Most closely related to our work is the Stanford Digital Library work on SCAM [7, 8, 9]. Their approach uses relative word frequencies. Similarity between documents is based on a modified cosine similarity measure. The storage requirements for this approach are approximately 30%-65% of the size of the original documents ( reports data storage requirements of between 37MB and 79MB for a document set of 120MB, depending on the chunking approach used). The use of words as the basis for document analysis requires textual representations of documents that faithfully preserve word boundaries.
Our approach is based on selecting a set of subsequences of characters from a document and generating a fingerprint based on the hash values of these subsequences. Similarity between two documents is measured by counting the number of common subsequences in fingerprints (the reliability of this measure is critically dependent on how the subsequences are selected from a document). One major difference from SCAM is that we store less than 500 bytes per document (400 bytes for the actual fingerprint, about 20 bytes for document identification such as URL and email information, and some overhead for indexing), which typically means that our storage requirements are about 0.5-1% of the size of the original documents, almost two orders of magnitude less than the requirements for SCAM. Another significant difference is that we accept documents in a variety of different formats (including Postscipt generated from TeX, PageMaker, Microsoft Word and FrameMaker). To perform textual comparison on such documents, we must first convert them to text. The problem is that such conversions introduce many errors. In particular, punctuation and word spacing are very unreliable. An early version of our work was word based, but did not give satisfactory results. Instead, we have adopted techniques that are largely insensitive to word boundaries and other common errors introduced by document conversion.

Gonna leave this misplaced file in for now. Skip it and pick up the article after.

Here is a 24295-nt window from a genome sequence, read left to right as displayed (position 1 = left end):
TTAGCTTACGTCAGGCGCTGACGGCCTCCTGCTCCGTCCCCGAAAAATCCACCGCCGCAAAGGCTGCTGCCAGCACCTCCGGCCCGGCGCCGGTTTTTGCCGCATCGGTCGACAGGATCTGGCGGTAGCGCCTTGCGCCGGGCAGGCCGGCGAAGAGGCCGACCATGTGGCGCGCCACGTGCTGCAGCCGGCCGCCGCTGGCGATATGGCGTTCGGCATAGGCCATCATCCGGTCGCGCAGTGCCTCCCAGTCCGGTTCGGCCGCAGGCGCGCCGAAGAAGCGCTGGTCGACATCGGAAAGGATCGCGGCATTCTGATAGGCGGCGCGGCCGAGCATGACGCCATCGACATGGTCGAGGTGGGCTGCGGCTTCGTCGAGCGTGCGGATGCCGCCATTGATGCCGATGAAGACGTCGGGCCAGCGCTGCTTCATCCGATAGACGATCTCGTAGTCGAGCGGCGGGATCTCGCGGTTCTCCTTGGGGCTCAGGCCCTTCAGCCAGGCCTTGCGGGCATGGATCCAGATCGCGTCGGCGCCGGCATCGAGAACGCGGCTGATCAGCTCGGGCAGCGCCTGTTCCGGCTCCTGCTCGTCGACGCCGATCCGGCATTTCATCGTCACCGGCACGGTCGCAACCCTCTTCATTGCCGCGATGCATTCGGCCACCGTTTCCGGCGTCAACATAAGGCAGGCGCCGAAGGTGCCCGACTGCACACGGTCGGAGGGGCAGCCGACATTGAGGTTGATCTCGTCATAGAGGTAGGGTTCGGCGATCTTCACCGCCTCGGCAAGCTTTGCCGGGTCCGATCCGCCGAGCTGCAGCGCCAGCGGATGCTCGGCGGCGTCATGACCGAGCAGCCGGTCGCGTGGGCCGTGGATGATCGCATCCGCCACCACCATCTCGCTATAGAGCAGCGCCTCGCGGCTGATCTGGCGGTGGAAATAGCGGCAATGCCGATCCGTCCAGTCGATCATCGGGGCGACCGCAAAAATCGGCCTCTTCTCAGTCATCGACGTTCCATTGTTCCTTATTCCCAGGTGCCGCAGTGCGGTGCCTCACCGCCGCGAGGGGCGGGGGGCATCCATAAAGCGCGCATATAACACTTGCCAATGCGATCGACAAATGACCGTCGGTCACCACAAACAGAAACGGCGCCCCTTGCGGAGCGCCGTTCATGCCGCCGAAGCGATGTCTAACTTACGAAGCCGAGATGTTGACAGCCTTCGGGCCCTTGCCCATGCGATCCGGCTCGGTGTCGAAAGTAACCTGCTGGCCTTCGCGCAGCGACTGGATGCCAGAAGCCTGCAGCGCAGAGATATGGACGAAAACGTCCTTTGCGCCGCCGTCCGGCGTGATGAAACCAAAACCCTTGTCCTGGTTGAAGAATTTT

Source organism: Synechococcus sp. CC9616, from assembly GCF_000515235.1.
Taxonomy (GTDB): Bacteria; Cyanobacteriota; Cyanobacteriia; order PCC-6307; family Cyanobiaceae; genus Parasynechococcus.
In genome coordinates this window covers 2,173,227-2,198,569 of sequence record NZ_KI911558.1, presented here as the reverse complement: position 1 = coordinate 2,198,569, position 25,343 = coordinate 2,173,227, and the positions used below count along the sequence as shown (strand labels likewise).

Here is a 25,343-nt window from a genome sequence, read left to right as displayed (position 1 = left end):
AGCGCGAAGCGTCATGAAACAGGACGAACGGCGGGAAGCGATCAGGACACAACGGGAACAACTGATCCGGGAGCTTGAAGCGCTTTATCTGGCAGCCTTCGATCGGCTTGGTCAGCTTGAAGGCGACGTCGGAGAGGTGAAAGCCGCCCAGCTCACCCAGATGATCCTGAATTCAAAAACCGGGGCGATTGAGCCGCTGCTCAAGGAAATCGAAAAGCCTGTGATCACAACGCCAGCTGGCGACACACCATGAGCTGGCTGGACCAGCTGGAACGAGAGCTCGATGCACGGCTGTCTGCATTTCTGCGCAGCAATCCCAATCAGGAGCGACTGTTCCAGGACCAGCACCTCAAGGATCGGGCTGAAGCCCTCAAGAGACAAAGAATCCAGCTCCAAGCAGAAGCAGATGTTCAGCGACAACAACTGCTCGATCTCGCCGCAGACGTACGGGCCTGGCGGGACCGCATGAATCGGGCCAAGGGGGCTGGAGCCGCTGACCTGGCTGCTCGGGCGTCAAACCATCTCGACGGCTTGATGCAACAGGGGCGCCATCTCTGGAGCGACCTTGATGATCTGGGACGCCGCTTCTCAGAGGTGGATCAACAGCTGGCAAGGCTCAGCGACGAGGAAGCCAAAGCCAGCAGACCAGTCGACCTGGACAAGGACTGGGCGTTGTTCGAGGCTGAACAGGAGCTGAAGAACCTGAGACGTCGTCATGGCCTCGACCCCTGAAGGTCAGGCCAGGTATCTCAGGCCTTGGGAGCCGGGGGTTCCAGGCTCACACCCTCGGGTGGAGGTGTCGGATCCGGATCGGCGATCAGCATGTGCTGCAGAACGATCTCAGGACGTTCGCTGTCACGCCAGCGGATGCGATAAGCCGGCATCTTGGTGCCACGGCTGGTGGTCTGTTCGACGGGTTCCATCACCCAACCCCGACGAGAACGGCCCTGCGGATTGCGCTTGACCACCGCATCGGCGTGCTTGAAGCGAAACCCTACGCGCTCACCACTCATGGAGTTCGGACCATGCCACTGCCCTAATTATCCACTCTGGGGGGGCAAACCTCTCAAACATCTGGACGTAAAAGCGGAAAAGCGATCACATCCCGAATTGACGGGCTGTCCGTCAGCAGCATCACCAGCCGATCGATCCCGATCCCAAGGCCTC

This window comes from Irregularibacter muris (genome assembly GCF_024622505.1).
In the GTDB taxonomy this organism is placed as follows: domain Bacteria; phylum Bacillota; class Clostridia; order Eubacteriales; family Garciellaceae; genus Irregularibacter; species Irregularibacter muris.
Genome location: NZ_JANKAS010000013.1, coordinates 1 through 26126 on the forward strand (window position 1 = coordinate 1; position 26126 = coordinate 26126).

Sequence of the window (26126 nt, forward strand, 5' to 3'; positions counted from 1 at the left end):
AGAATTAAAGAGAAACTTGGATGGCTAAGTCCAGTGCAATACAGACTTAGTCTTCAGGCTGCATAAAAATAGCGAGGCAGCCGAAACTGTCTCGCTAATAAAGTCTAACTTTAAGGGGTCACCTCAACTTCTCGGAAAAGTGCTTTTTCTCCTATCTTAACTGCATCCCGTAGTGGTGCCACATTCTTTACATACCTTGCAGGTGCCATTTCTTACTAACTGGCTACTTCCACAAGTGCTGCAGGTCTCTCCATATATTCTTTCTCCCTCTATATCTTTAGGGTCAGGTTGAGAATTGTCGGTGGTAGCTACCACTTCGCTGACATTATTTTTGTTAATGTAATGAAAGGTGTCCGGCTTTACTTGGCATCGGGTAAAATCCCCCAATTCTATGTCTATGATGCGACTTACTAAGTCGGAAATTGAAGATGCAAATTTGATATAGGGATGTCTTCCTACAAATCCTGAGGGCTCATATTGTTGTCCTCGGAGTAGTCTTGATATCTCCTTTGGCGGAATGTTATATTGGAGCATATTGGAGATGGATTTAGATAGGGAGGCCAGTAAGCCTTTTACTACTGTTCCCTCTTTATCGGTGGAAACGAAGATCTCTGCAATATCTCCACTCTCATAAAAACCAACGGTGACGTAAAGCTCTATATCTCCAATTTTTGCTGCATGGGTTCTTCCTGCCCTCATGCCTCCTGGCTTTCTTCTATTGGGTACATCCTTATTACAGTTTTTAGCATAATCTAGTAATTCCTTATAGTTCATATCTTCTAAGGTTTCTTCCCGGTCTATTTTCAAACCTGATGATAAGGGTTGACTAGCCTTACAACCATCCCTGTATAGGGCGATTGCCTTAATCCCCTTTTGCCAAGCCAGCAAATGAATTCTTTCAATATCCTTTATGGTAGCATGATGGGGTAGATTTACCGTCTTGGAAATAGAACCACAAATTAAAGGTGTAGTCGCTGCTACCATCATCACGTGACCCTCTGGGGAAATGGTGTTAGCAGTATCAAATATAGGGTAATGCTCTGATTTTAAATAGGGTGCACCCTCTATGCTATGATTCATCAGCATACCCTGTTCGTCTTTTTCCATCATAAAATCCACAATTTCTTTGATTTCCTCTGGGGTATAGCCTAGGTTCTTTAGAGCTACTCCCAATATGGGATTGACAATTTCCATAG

The idea of selecting a set of pieces of a document and then hashing these to obtain a document fingerprint is used by Manber in sif, a tool for finding similar files in a large file system. However, the motivations for sifand our work are very different. First, siffocuses on similarities of 25% and higher, whereas we strive to provide reliable information for matches of 3-5% and lower (the key is to reduce the number of false positives while retaining important matches). Second, our work addresses the problem of tolerance to noise. Third, our work addresses special issues related to plagiarism applications. As a result, the sif and Koala system designs differ quite substantially.